Read later

Young managers – Matthias Vollherbst

Matthias Vollherbst, managing owner, Vollherbst Labels

I studied business at the University of Mannheim in Germany, but also had a chance to enjoy part of my studies abroad: half a year in each of Spain and Poland. This experience strongly shaped my interest in foreign cultures. After finishing the course, I joined the HayGroup in Frankfurt where I worked as a trainee for a year and a half. This position was important as I wanted to experience being an entry-level employee rather than coming back to my family business straight after finishing university. The skills which I learnt there became important later during my career and helped me in leading people.

Then, seven years ago, my father suggested I join Vollherbst. I felt it was the right time to make this move and I took a sales director position responsible for marketing and sales, which I studied at university.
When I joined the company, I focused on implementing a modern, youthful culture. At that time, we produced great labels and were successful in the market. But I didn’t perceive the company as being especially innovative or having a fully open culture. I wanted to see a change and create an environment where we discuss our successes and learn from our mistakes in an open forum. This is what we have achieved in the last seven years as we tried to be as open as possible with each other, with a very modern culture. 

My main rule is to be totally honest and 100 percent open with staff, clients and suppliers. It filters down to every aspect of the company. When we discuss client projects, the hierarchy is not important – the solution is. It is about the best idea and this approach often leads to results that can set us apart from other businesses. 

We are running a customer-centric business. We always try to step into the shoes of our customers and try to help them by understanding their challenges. 

Another area where we focus strongly is innovation, as we feel there are several new technologies that can elevate and differentiate brands and help them to create a product which will stand out on the shop shelves. For instance, three years ago we developed a concept that we called craftLabel, where we brought natural ingredients like soil, ash and slate from vineyards into the label through screen printing and a high build varnish technology. Developing a new concept such as this one is something that really drives me personally. 

We have been also working on augmented reality for the past few years. Our pre-press department converts its designs of labels and bottles in 3D, so that clients can see a digital prototype before production. Two years ago we developed our first augmented reality labels for a South African client, a big brand owner from the wine sector. This technology will not suddenly have a million more people buying the product, but it is all about understanding new technologies and understanding the digital space that can elevate the role of labels by adding a third dimension to the user experience.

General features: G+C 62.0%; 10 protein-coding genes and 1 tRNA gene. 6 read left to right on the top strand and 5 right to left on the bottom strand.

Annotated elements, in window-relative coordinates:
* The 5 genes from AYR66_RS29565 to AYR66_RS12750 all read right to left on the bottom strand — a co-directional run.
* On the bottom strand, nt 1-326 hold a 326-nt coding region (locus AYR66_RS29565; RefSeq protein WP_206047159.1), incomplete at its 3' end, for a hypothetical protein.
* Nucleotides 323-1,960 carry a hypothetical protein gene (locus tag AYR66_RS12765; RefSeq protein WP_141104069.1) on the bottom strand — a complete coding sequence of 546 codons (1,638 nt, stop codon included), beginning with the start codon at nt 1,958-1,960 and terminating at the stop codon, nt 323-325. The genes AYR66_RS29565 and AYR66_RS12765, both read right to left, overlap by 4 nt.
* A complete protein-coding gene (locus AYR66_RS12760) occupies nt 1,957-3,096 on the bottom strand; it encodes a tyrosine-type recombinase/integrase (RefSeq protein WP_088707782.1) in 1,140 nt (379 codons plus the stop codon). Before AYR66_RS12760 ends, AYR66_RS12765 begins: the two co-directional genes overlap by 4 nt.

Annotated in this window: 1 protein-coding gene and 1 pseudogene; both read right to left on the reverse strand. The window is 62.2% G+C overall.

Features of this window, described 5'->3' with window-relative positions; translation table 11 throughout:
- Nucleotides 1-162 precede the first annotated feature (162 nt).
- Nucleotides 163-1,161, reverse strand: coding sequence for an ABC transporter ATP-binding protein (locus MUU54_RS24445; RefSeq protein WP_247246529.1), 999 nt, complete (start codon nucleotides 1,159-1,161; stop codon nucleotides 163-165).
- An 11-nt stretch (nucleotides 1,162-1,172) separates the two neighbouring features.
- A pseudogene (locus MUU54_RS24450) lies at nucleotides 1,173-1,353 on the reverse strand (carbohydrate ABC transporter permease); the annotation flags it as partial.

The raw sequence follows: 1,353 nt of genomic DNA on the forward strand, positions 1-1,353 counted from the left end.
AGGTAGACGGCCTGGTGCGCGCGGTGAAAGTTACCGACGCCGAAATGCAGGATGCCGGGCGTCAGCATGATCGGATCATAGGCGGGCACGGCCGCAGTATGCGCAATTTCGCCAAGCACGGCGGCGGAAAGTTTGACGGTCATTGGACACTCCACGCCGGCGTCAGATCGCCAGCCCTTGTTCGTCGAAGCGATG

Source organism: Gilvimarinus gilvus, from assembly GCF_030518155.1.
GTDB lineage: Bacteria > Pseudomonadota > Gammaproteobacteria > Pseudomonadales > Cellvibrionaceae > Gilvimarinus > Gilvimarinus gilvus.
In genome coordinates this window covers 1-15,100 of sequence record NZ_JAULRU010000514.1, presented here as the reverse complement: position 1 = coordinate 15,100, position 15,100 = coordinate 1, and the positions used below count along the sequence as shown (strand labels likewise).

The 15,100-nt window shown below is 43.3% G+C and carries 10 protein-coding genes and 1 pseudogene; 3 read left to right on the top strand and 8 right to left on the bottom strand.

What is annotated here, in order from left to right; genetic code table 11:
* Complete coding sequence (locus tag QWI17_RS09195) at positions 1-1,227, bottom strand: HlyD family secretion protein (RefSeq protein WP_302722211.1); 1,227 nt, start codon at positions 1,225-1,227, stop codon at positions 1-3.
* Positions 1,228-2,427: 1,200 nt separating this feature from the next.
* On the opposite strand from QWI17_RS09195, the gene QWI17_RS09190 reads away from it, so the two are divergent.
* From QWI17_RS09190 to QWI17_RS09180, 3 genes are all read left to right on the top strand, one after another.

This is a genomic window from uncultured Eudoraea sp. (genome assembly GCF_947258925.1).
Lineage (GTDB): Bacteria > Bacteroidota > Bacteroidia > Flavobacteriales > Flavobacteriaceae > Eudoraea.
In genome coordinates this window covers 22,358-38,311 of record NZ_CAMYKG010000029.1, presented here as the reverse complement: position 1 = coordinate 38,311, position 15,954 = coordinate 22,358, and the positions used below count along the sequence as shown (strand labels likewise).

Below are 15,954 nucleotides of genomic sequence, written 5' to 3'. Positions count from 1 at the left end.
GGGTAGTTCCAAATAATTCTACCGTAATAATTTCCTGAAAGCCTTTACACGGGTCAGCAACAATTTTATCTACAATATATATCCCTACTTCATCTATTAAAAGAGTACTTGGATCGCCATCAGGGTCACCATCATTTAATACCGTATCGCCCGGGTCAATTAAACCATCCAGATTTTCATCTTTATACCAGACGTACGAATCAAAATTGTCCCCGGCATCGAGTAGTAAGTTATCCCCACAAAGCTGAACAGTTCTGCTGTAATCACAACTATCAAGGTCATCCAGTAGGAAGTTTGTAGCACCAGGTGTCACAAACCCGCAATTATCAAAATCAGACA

Young Professionals Network 
I was interested in building an international network of contacts in the printing area. We were well linked in the German label and printing industry, but not on European or worldwide scale. I heard about Finat’s Young Professionals Network (YPN) and decided to join its meeting in Budapest. From the first minute I realized how open YPN is and by the time the meeting in Hungary was over, I had already formed good and close friendships. 

Then one of my closest friends in the YPN, Chris Jones, asked me if I would be interested to join the team and to become a member of the board. I immediately said yes. Within the YPN I am responsible for our events, which we really want to push in the future. My role is to take care that these events have interesting content and will lead to interesting results for the industry. 

It is so rewarding to be a part of the group. Our main challenge is to reshape the group and to make it a really relevant part of the label industry in Europe. We must develop interesting content and show interesting perspectives that maybe the older generations in the industry don’t have. Secondly, we must disrupt and develop the culture of the industry. We love the concept of ‘mistake nights’ where we all share mistakes that we made, and this helps us to understand how to solve them in the future. I think that this is what an industry network should be about.


Piotr is a part of the global team of editors and comes to the magazine with extensive experience in journalism. He has background in print and digital media spanning different countries and industry sectors. He is based in the London office, reporting on European label market.

See author’s profile »